Crown Princess Mary of Denmark and Crown Prince Frederik of Denmark attend a gala dinner at the Christiansborg Palace on 6 November 2023 in Copenhagen, Denmark.
Photo: Carlos Alvarez/Getty Images
- After 52 years on the throne, Denmark’s Queen Margrethe II will abdicate on Sunday.
- Power will be handed over to her eldest son, Crown Prince Frederik, who will take the name Frederik X.
- Here are five things to know about the Danish monarchy.
After 52 years on the throne, Denmark’s Queen Margrethe II will abdicate on Sunday, handing over power to her eldest son, Crown Prince Frederik, who will take the name Frederik X.
Here are five things to know about the Danish monarchy.
READ MORE | An artistic monarch, a woke prince and a modern future queen: Getting to know the Danish royals
This is only the second time that a Danish sovereign has abdicated – the last being Erik III almost nine centuries ago in 1146.
Since the death of Britain’s Elizabeth II, Margrethe has been the longest-reigning monarch in Europe, as well as the only woman monarch who did not get her title through marriage.
Denmark’s monarchy is one of the oldest in the world, dating back to the Viking Age.
Queen Margrethe of Denmark attends a gala dinner at Christiansborg Palace on 6 November 2023 in Copenhagen, Denmark.
It has been a kingdom since the reign of Gorm the Old, who died around 958 and was succeeded by his son Harald Bluetooth, whose name was borrowed for the Bluetooth wireless technology – with the symbol being a merger of the runes for his initials.
However, Margrethe II’s lineage is from the House of Glucksburg, a branch of the German House of Oldenburg, which has ruled Denmark since 1448.
She would not have been queen if the rules of succession had not been changed in 1953 – when she was 13 – to allow women to take the throne.
A king without a crown
Fredrik X will become king by proclamation and will not wear the crown of Denmark, which is on display at Rosenborg Castle in Copenhagen.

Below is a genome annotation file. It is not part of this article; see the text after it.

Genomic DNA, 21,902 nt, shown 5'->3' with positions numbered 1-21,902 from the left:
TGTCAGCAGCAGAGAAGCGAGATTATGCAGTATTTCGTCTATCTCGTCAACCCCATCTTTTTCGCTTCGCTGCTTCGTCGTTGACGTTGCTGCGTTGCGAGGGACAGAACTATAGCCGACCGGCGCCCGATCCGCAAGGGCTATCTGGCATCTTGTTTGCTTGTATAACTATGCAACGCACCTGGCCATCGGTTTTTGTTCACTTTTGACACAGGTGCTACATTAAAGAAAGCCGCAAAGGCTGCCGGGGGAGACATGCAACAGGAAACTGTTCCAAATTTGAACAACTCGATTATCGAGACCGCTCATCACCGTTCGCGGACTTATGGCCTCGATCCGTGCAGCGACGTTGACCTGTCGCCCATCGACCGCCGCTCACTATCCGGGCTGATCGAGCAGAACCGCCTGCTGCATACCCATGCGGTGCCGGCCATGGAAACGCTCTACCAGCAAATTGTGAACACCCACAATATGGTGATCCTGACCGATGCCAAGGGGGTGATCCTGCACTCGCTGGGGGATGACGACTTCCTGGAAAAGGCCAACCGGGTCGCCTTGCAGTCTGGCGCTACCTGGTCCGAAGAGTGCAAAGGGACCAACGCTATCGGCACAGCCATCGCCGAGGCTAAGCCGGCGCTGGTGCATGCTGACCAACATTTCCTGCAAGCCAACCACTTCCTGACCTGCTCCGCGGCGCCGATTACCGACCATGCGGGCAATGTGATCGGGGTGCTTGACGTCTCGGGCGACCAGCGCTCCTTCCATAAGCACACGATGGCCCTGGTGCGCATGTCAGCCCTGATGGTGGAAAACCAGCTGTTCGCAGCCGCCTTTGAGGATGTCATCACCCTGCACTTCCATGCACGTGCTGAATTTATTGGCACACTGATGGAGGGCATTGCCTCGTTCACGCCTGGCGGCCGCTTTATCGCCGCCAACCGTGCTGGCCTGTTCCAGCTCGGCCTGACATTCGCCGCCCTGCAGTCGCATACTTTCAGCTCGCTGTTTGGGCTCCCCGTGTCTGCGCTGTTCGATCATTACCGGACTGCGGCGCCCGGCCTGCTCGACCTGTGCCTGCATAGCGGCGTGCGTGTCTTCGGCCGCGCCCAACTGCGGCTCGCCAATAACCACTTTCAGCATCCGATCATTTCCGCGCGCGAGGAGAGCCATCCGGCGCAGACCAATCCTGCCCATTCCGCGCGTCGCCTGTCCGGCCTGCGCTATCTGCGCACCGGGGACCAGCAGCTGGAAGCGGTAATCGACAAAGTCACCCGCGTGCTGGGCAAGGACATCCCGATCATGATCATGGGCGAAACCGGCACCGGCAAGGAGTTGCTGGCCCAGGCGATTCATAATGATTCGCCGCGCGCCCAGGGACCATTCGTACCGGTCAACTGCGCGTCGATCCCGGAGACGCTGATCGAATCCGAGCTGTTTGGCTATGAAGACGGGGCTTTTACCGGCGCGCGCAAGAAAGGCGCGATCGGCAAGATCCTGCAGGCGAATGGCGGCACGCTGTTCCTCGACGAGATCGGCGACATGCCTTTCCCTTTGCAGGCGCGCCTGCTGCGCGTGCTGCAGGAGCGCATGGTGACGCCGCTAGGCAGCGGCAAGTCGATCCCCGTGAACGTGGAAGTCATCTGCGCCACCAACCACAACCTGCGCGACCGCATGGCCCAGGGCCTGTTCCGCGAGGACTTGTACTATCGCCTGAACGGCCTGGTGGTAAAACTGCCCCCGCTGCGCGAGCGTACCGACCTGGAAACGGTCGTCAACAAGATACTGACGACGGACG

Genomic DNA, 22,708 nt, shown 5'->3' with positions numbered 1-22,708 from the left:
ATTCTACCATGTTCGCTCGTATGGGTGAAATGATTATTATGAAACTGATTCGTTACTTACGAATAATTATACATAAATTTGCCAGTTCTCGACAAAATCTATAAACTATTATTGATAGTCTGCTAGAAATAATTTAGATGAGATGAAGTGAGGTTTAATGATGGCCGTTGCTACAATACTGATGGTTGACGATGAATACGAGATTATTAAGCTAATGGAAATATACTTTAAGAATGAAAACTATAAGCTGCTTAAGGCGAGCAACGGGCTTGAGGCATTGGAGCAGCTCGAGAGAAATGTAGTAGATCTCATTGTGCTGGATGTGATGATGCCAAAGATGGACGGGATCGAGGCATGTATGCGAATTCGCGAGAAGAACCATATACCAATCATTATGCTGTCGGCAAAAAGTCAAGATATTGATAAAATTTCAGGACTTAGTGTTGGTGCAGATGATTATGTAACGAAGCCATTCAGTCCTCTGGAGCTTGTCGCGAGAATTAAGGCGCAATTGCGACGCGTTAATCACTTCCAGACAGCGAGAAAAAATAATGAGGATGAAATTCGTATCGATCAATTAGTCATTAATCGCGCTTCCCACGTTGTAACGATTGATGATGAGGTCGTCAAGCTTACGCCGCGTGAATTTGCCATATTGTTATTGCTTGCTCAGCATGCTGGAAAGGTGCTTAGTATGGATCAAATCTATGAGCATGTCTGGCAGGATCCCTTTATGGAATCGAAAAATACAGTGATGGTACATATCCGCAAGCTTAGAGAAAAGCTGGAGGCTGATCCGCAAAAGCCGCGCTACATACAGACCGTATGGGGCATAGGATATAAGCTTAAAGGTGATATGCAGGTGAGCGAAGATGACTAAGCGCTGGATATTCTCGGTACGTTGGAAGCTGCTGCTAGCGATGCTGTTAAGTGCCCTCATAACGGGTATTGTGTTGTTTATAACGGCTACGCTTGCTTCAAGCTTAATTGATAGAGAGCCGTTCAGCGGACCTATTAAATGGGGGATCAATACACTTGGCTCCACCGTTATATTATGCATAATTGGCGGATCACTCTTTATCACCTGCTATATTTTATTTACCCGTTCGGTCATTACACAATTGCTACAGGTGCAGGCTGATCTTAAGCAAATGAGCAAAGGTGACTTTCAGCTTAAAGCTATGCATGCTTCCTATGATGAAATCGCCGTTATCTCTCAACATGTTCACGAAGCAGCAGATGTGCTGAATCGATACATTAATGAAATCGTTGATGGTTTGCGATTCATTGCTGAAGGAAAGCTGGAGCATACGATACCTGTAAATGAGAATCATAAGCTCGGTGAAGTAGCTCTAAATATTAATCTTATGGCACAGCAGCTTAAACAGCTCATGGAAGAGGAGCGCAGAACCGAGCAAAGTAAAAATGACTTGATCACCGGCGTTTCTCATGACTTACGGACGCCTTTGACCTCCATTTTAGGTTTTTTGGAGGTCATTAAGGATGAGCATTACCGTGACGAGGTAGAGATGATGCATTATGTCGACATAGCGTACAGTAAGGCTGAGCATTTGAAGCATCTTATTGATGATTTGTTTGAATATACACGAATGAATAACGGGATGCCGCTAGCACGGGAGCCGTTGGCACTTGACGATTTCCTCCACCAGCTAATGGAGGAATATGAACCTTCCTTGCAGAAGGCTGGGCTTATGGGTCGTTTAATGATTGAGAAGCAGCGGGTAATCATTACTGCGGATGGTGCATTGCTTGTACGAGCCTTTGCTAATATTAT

The full coronation was substituted for an anointing in the 17th century when the monarchy became hereditary, but the ritual was then abolished in 1849 with the adoption of the Danish constitution.
Contrary to traditions of other European monarchies, the Danish sovereign does not take an oath and there is no ceremony bringing together heads of state and foreign-crowned heads.
Crown Princess Mary of Denmark, King Felipe VI of Spain, Queen Margrethe of Denmark and Queen Letizia of Spain attend a gala dinner at the Christiansborg Palace on 6 November 2023 in Copenhagen, Denmark.
Margrethe II has been credited with modernising the image of the monarchy during her 52-year reign, but she has also tightened it up.
Last year, she sparked a public spat within her own family when she stripped her youngest son’s four children of royal titles in order for them “to be able to shape their own existence without being limited by… a formal affiliation with the Royal House”.
The children of the new sovereign couple will retain their titles, but when they reach adulthood, only the eldest will keep theirs.
Margrethe II was able to win the hearts of Danes and unite them behind the monarchy.
When she ascended the throne in 1972, only 45 percent supported the monarchy, with the remainder believing that royal dynasties were unsuited to a modern democracy.
Today, the proportion of monarchists has risen to over 80 percent, and over 80 percent of Danes also believe that her abdication was the right decision.
Four out of five Danes believe that the new monarch, famous for his passion for sports and championing the environment, will be a good king.
Despite having mostly symbolic powers, the Danish monarch is also the head of state. And every year, the government allocates money to run the royal court.
The purse is now set at 121.4 million kroner ($17.8 million), but experts believe the cost of the royal family is at least three times this when the upkeep of residences and the royal yacht Dannebrog is taken into account.
Which would mean the cost of the royal household could be around nine euros a year to each and every Dane.